by | May 4, 2023 | Lisa Black, The Writer's Life | 6 comments

By Lisa Black

I forgot my phone the other night.

                Perhaps that should be written as: The other night, I left the house and forgot my phone!!!

                After a busy day of cleaning and laundry and other tedious day-off tasks, I rushed out of the house to play a concert with the local community college orchestra. I play the violin—terribly, so I play very quietly and try not to screw up.

a conductor live in the moment

I hit a traffic jam, and we had been told to be ready to play the dress rehearsal at 6 PM sharp. If you’ve ever played in any musical group you know that no one on earth can give you the evil eye like a conductor. No one. The general of an opposing army across a battlefield, the IRS agent auditing your sketchy deductions, the mother-in-law when you let out a belch that rattled the light fixtures at her sit-down dinner. No one. So even though my conductor is an adorable little always-slightly-flustered new mom, when that traffic slowed up I reached for my phone to find an alternate route.

And remembered how I left it on my desk, charging until the very last minute.  

                Now, I’m not a tween who can’t go ten seconds without TikTok. I’m an adult who remembers having one phone in the house and no answering machine. If you called someone and they didn’t answer, you called back later. If you called someone and they were already talking to someone else, you got a busy signal, and called back later. If you were away from the house and had an accident, you found a pay phone, for which you always kept a quarter in your purse. And believe it or not, we survived.

And I like cell phones. I like the security of knowing a family member can get hold of me at any time. I also have a job that occasionally needs to ask people to come in even when they’re not ‘on call.’ I like knowing that if it was my fender bender in that traffic jam, I could call the police, ambulance, spouse, tow truck and anyone else necessary with a touch of my thumb.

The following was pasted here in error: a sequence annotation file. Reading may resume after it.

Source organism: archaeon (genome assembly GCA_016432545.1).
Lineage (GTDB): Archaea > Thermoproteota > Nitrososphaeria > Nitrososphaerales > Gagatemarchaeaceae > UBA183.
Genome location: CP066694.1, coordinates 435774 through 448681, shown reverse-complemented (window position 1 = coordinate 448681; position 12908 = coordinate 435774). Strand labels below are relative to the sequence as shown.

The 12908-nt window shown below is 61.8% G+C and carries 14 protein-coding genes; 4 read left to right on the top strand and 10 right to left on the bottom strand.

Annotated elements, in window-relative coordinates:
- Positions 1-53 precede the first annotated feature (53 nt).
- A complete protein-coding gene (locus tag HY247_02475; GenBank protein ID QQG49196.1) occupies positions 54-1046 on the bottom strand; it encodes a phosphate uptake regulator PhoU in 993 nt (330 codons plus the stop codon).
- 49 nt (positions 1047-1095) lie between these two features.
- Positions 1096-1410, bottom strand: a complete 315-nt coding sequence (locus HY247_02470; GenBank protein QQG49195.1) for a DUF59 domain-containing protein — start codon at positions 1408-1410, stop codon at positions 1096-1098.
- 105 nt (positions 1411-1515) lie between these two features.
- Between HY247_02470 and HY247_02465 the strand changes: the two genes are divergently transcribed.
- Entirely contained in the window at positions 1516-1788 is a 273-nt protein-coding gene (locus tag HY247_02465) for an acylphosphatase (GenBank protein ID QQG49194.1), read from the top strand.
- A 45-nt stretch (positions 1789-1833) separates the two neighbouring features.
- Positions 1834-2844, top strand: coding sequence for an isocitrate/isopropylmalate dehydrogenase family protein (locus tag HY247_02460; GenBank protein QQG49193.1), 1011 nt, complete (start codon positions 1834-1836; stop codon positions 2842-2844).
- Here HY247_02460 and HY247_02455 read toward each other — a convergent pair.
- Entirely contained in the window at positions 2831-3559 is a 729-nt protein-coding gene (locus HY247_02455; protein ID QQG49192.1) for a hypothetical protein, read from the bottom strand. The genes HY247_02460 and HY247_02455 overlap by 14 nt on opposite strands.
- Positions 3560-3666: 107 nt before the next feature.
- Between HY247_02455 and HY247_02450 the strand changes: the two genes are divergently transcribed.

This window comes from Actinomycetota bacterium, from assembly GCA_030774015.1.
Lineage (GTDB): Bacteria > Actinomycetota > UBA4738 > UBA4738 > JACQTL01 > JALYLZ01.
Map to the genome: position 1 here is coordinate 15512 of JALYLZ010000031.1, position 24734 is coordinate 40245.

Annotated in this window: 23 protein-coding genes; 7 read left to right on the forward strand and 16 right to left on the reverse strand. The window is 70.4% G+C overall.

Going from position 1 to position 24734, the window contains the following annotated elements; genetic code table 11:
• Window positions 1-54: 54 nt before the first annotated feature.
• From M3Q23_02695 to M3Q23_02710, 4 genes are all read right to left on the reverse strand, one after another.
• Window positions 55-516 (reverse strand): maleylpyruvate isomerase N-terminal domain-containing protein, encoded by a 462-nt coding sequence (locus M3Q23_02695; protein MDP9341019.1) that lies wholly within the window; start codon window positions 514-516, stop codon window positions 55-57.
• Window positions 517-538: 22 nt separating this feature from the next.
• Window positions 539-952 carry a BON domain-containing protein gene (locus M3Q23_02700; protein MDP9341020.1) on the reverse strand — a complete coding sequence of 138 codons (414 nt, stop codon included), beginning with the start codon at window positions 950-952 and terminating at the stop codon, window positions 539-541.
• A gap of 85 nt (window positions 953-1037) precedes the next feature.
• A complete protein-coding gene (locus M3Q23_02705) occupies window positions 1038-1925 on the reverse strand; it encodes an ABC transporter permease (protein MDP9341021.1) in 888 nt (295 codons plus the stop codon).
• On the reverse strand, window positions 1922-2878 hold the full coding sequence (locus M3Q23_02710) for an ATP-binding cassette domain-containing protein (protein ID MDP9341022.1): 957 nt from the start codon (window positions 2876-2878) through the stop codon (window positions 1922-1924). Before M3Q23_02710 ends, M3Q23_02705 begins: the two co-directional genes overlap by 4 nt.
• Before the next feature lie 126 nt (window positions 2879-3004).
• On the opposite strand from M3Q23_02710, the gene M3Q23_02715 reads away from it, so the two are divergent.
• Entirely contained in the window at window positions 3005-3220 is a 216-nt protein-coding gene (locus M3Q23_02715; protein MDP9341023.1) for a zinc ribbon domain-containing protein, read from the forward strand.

I’m also an efficiency nut. I love the ability to answer emails while I’m standing in line at the post office, or to research a topic while waiting for a flight to deplane. Without that I’d have to make conversation with other human beings or, almost worse, waste time.

cell phone user live in the moment

But I had no choice. I’d spend the next four hours honing my observation skills—important for a writer—and maybe pick up a few things to use in a book. Efficiency, always.

I got through the concert without causing major embarrassment to myself or my fellow musicians, and sat in the auditorium to listen to the other ensembles, a small string group and a large chorale and soloists. Selections ranged from a 400 year old opera to an incandescent rendition of “Northern Lights” by Ola Gjeilo.

You can forget the difference between live music and recorded, until you’re there. And though I like pop music as much as the next person, sometimes you need the more classical stuff, with notes that rise and fall and melodies and countermelodies and harmonies that make your mind race trying to follow it all across those lilting clouds of sound.

live for the moment with a brain vacation

Try it. If you’re not into music, find some other way to get that tingly feeling of being completely present, just for a few minutes. Play a game with a small child and don’t let yourself think of all the work you should be doing. Cook some complicated dish entirely for yourself. Find some running water—a beach, a fountain—and watch the wave patterns. Go listen to live music, even if it’s your kid’s sixth grade band recital, and really listen.